Around 57 per cent of the survivors of Rana Plaza—the deadliest industrial disaster in the history of Bangladesh that left over 1,100 dead in 2013—have remained unemployed during the pandemic, a study finds.
Besides, the income of most of the employed survivors has decreased drastically due to the Covid-19-induced economic fallout, according to the survey of ActionAid Bangladesh.
In such a situation, 92 per cent of the survivors did not get any support from the government during the ongoing epidemic, according to the survey.
The findings of the survey were revealed today at a virtual dialogue on 'Covid-19: Challenges for the Rana Plaza Tragedy Survivors'.
The US-based international organisation ActionAid organised the event.
Some of the survivors, however, said they have received food, health and hygiene material supports from several local groups and individuals.
The survey was conducted on 200 of the survivors, 63 per cent of whom were female.
Of the employed survivors, 43 per cent of them are engaged in various types of wage and self-employment where the household income of 37.5 per cent is between Tk 5,001 and Tk 10,300.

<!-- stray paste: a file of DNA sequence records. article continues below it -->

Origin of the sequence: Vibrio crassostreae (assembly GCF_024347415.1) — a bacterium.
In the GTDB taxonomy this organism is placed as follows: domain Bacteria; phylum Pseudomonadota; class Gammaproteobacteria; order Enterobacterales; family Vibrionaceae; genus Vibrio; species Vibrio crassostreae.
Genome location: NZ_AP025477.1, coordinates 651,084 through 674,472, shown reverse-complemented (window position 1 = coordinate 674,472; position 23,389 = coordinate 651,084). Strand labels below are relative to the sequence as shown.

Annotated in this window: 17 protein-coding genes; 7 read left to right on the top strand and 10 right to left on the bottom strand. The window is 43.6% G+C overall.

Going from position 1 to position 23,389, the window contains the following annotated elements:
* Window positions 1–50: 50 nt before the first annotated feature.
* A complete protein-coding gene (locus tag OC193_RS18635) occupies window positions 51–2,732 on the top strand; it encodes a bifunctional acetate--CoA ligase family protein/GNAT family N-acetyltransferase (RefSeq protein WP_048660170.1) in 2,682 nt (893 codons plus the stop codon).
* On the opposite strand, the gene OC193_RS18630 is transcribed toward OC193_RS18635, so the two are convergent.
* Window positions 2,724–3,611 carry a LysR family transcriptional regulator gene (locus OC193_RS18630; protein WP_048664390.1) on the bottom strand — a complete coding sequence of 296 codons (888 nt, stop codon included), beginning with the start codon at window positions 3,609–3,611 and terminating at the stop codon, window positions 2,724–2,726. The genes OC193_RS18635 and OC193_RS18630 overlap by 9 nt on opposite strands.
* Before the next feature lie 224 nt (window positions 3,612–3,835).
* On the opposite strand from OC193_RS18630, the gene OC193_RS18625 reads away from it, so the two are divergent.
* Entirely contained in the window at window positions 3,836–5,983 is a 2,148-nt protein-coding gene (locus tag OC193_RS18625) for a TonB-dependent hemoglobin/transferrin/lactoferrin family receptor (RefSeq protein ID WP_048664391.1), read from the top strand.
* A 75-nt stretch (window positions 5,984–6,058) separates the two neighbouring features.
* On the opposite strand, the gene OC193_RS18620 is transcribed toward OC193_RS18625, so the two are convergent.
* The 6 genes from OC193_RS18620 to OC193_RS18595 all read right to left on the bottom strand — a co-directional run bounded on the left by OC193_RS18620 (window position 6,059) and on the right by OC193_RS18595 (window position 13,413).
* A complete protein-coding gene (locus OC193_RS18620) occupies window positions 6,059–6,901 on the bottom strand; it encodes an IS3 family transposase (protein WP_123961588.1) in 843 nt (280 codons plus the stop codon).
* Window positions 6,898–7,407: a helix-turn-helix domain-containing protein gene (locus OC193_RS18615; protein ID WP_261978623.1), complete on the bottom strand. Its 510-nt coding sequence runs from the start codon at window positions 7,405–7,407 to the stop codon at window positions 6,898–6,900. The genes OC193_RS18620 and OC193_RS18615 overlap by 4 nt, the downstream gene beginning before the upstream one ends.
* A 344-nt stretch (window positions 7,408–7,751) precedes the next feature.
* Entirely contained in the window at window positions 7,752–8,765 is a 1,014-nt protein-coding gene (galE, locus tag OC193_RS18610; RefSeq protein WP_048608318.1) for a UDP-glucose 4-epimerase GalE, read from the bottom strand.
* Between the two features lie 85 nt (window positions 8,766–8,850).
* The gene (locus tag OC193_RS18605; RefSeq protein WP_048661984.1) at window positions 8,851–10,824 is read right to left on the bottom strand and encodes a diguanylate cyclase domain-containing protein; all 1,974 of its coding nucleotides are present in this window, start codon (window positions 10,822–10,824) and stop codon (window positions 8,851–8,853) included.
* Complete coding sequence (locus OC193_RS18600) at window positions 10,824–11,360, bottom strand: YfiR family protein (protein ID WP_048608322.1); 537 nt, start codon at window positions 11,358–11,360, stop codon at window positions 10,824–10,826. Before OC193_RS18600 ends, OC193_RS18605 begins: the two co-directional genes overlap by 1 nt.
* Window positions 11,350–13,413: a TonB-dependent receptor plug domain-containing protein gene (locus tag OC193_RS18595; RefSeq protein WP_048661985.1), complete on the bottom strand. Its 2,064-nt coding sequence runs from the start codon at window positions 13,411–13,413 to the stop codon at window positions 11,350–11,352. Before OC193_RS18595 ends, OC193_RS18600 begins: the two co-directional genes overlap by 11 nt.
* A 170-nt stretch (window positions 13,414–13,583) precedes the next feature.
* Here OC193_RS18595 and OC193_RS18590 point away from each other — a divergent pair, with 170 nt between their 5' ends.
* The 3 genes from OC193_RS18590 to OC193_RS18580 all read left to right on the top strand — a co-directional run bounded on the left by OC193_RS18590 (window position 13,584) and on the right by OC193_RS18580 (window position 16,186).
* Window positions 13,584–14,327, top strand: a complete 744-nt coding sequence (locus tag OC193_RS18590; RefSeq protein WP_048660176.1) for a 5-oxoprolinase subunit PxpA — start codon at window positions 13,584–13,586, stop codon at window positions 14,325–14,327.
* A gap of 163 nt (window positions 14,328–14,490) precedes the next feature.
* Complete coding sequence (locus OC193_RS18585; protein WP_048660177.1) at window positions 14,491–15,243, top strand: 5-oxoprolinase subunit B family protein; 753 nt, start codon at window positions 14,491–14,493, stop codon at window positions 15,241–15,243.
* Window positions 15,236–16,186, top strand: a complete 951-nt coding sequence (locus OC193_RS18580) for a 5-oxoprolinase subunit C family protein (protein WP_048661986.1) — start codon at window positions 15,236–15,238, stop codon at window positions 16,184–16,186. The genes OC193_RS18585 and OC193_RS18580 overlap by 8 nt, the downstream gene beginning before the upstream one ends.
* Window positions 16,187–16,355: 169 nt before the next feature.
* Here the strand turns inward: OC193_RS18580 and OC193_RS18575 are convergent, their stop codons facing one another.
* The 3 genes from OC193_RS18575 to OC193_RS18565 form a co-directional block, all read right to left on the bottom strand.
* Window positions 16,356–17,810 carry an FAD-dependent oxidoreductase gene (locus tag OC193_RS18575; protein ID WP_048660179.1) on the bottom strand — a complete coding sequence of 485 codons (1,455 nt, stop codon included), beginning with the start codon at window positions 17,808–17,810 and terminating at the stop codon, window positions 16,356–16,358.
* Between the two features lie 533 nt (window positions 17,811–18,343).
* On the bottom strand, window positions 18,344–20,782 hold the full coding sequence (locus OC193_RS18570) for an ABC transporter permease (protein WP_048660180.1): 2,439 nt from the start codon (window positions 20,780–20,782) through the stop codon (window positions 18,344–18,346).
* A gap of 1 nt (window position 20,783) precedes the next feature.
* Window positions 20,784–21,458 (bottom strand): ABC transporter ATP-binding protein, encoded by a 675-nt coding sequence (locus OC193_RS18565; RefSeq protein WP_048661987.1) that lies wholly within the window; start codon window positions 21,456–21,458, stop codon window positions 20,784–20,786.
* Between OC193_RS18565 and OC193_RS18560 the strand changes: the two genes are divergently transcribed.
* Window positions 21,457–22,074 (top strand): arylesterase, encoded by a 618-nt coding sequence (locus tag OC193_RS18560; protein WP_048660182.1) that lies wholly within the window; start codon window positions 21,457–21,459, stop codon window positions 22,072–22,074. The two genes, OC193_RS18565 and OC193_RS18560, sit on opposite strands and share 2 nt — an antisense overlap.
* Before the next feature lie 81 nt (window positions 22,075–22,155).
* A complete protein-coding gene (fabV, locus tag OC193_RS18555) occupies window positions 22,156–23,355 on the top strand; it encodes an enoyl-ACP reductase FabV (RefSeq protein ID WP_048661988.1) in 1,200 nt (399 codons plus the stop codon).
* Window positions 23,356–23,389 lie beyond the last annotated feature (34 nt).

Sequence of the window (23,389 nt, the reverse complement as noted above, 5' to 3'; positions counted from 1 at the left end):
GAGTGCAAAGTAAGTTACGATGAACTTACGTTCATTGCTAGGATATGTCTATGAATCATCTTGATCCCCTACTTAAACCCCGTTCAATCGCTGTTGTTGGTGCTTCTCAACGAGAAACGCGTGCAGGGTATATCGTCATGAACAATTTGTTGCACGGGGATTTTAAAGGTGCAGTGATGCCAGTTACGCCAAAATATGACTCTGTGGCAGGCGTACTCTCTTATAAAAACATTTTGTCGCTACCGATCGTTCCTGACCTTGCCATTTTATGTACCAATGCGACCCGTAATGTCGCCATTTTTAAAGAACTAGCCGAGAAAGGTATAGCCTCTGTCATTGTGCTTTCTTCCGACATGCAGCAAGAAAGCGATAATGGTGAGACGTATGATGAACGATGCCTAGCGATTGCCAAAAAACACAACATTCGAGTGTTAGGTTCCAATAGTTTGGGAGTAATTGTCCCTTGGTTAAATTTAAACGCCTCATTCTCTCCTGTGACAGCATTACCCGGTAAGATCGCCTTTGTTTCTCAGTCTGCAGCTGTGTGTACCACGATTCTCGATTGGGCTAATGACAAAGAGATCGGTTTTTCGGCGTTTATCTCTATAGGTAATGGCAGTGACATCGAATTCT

On April 24 in 2013, the Rana Plaza building collapsed in Savar, on the outskirts of Dhaka, leaving at least 1,138 people, mostly garment workers, dead and 2,500 injured.
Alongside highlighting the status of Rana Plaza survivors with particular reference to the challenges they are facing for Covid-19, the virtual dialogue also focused on workers' protection, workplace safety, gender inequality, skills development, wages, and social security issues.
Lawmaker Shirin Akhter attended the event as the chief guest. Among others, Tuomo Poutiainen, country director of ILO country office for Bangladesh; Werner Lange, cluster coordinator, textile and leather of GIZ; Khondokar Golam Moazzem, research director of the Centre for Policy Dialogue, and Farah Kabir, country director of ActionAid Bangladesh, were also present.